Postcard from Budapest, Hungary: Caravan of food trucks kept calling us

Normally our preference is to sit down in a restaurant and be waited upon, but the Karavan Street Food courtyard of food trucks drew us back several times. Trucks line two sides of tables canopied when needed. Unlike many food truck sites we’ve encountered in Austin and San Antonio, access is hospitably pedestrian only. You don’t feel as though you are standing in the middle of a parking lot, and everything seems clean, fresh and new – even the restrooms.

The food is not inexpensive by Budapest standards, but we could buy a reasonable bottle of respectable red wine to have with our lunch. Always a draw for us. In fact, without TABC to interfere, Karavan Bar offers full-bar service.

We cobbled our meals together from several trucks, but always included orders of the best sweet potato fries we have ever had anywhere. Surprisingly, these emerge from an Asian-themed truck, Samu-Rice, specializing in fillings sandwiched in between two rounds of sticky rice – like the chicken teriyaki roll seen below.

The rice rolls are not the only unusual, for us, bun-type offerings. The Mister’s favorite was the curried chickpea patty from Las Vegan’s (Hey, definitely better to have a misplaced apostrophe than for us to struggle to comprehend the same name written in Hungarian.). The Real Cheeseburger skips the meat patty, substituting it, for example, with a wedge of fried camembert topped with grilled eggplant.

There is no shortage of meat, though. The bread encasing the Langos burgers is fried first, without tasting greasy at all. We sampled a beef burger with red pepper and a pork one with red onion chutney, both with a generous serving of sheep cheese.

We were among the first customers for the opening of Rocket Ice, unfortunately near the end of our stay. Fresh ingredients are combined upon ordering and quick-frozen into ice cream using some mad-scientist-looking process employing nitrogen. The most extravagant combination, Berry’Zola with gorgonzola, blueberries, pears and walnuts, was amazingly good.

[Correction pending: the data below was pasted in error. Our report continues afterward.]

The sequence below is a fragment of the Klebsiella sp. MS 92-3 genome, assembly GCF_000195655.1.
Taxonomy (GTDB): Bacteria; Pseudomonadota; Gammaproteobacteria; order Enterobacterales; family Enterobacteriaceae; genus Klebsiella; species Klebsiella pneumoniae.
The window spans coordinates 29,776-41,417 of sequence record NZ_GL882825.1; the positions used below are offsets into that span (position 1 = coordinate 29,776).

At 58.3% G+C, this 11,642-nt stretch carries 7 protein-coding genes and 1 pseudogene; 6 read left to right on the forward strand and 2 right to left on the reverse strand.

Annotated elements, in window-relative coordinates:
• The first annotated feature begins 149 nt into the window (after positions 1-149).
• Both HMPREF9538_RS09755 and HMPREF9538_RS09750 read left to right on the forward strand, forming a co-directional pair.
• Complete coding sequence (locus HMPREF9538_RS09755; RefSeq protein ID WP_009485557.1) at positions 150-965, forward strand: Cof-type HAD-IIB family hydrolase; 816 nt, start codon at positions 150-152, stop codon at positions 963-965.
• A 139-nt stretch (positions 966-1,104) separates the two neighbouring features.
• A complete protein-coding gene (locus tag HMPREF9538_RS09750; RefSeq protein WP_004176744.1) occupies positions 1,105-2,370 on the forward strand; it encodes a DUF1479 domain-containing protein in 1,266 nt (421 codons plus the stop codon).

Our sampling missed several trucks, including Kobe Sausages, Vespa Rossa Pizza and Pasta, The Soup Truck featuring goulash served in bread bowls and Tortilla Street Pirog, an unusual fusion of Mexican wraps and Russian-style pierogis.

Oh, and chimney cakes. In addition to the truck at Karavan, we saw the pastry cooking over hot coals before being cream-filled at numerous festivals, yet never ordered one. Food trucks and serious booth set-ups are major ingredients of festivals, so I am including photos of the incredibly huge meat-filled sandwiches dished up at Rosalia 2017, a rose wine festival in the city park.

Postcard from Parma, Italy: Festivals fill the streets with art and regional flavors

Beginning in early April, for 45 days contemporary art popped up in public spaces and unexpected places throughout the city as part of Parma 360. Although the event map listed 40 venues, we tended to stumble upon them rather randomly.

Man cannot live on art alone. In the midst of the art events, Parma hosted its three-day Street Food Festival with approximately two dozen food trucks and portable booths in Piazzale della Pilotta in the shadow of the Farnese Palace. Street food in Parma covers a broad sweep of flavors. In addition to burgers and brews, vendors offered some of the region’s finest hams, cheeses and wines.

Am still unsure whether the clever plays on the “do not enter” signs we encountered in our immediate neighborhood were part of Parma 360 or vigilante street art, but hope they remain past yesterday’s closing of the festival.

Stepping out our door smack into First Friday

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When we first bought our loft in King William, we walked over to the patio at Azuca for lunch. It immediately hit us that we were going to live in the exact spot we would want to stay if we were on vacation in San Antonio – a block off the river, a quick walk into downtown, in the midst of an emerging restaurant scene.

Last night, we strolled through Southtown’s First Friday for about 20 minutes before sitting down with banh mi sandwiches from the Duk Truck at Alamo Street Eat to listen to a set by Mitch Webb and the Swindles. I snapped a few – well, a lot of – photos on the way, all taken within about a three-block radius of our house.

I would recommend any of the food stops in the photos, and I cheated by throwing in our favorite weekend lunch spot – Tre Trattoria Downtown.